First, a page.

2.    You failed to qualify a supplier of a component by establishing the reliability of the supplier’s certificate of analysis (COA) through confirmation of the results of the supplier’s tests or examinations, as required by 21 CFR 111.75(a)(2)(ii)(A), prior to relying on their COA to verify that applicable component specifications established in accordance with 21 CFR 111.70(b) are met.
 
Specifically, you failed to qualify a supplier of a component by establishing the reliability of the supplier’s COA through confirmation of the results of the supplier’s tests or examinations for the following components:
 
  • Green Coffee Bean Extract used in the manufacturing of Green Coffee Capsules product lot number HC-65.
  • Hard Gelatin Capsule Shells used in the manufacturing of Green Coffee Capsule product, lot number HC-65.
  • Green Tea Extract used in the manufacturing of Weightloss Supplement Capsules product lot number HC-17.
 
We received your written response, dated April 17, 2013, and your follow-up written response, dated July 17, 2013, and determined your responses to be inadequate. You state in your written response, dated April 17, 2013, that you sent letters to all of your suppliers indicating that they must comply with 21 CFR 111.75(a)(2)(ii)(A), (B), (C), (D), and (E). However, it is your responsibility to qualify a component supplier by establishing the reliability of the supplier’s certificate of analysis through confirmation of the results of the supplier’s tests or examinations, as required by 21 CFR 111.75(a)(2)(ii)(A) and to otherwise satisfy the requirements of 21 CFR 111.75(a)(2)(ii).  We note that in order to confirm the identity of components that are not dietary ingredients and determine whether other applicable component specifications established in accordance with 21 CFR 111.70(b) are met, you must either conduct appropriate tests or examinations, or rely on a COA from the supplier of the component that you receive; however, in order to rely on a COA, you must first qualify the supplier of the COA by establishing the reliability of the supplier’s COA through confirmation of the results of the supplier’s tests or examinations, in addition to fulfilling the other requirements outlined in 21 CFR 111.75(a)(2)(ii).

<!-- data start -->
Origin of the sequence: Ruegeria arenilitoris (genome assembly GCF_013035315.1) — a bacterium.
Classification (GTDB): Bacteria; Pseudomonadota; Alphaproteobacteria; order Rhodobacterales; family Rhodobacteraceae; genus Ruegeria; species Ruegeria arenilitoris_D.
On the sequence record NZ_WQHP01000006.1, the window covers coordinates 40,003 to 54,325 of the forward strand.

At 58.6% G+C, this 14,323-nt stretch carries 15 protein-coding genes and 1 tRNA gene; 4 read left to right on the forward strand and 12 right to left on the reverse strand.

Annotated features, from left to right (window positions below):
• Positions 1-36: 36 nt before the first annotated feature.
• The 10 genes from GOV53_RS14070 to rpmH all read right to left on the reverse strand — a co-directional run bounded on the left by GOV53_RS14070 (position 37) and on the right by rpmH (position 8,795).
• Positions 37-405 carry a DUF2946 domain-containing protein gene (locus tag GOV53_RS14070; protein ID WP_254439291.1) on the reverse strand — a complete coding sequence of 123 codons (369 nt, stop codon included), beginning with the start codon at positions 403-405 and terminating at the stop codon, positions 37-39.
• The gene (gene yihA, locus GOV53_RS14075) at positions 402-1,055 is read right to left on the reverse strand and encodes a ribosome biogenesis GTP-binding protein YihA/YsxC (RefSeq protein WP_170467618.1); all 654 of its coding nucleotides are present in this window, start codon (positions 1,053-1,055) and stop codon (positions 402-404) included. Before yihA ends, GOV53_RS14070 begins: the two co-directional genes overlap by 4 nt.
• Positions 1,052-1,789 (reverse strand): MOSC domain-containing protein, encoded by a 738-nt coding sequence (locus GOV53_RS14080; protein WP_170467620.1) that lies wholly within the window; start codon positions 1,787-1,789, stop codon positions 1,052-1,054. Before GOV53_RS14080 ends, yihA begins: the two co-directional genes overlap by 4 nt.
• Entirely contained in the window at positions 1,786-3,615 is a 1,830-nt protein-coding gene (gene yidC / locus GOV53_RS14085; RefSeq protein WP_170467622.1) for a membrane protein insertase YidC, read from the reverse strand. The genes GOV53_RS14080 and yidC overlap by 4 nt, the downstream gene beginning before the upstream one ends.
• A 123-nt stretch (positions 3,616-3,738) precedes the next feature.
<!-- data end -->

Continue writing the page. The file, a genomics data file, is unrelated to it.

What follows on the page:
You state in your follow-up written response, dated July 17, 2013, that “supplier’s letters are attached.” As indicated in the preceding paragraph, the responsibility of qualifying your component suppliers lies with you, the manufacturer, rather than with your suppliers.
 
3.    You failed to establish component specifications for each component you use in the manufacture of your dietary supplement products, as required by 21 CFR 111.70(b).  Your Director of Regulatory Affairs stated during our inspection that your firm has not yet determined and established in writing any specifications for the components used to manufacture your dietary supplement products, including the Green Coffee Capsules and Weightloss Supplement Capsules. For example, you have not established an identity specification for your Green Coffee Bean extract component used to manufacture the Green Coffee Capsule product, Lot# HC-65.
 
We received your written response, dated April 17, 2013, and your follow-up written response, dated July 17, 2013, and determined your responses to be inadequate.  In your written response dated April 17, 2013, you stated that you have completed SOP 2.1 – Format and Contents of Raw Material Specification Form and that Raw Material Specification Forms have been prepared and you attached such documents to your written response. However, the Raw Material Specification Form for your Green Coffee Bean PE 4:1 component is inadequate. For example, the identification specification states “Conforms Positive”; this entry is not an adequate specification for identification because the entry does not specify to what the component conforms, or to what the term “positive” refers. Similarly, “C of A” appears to refer to a COA, but the COA was not provided with your written response.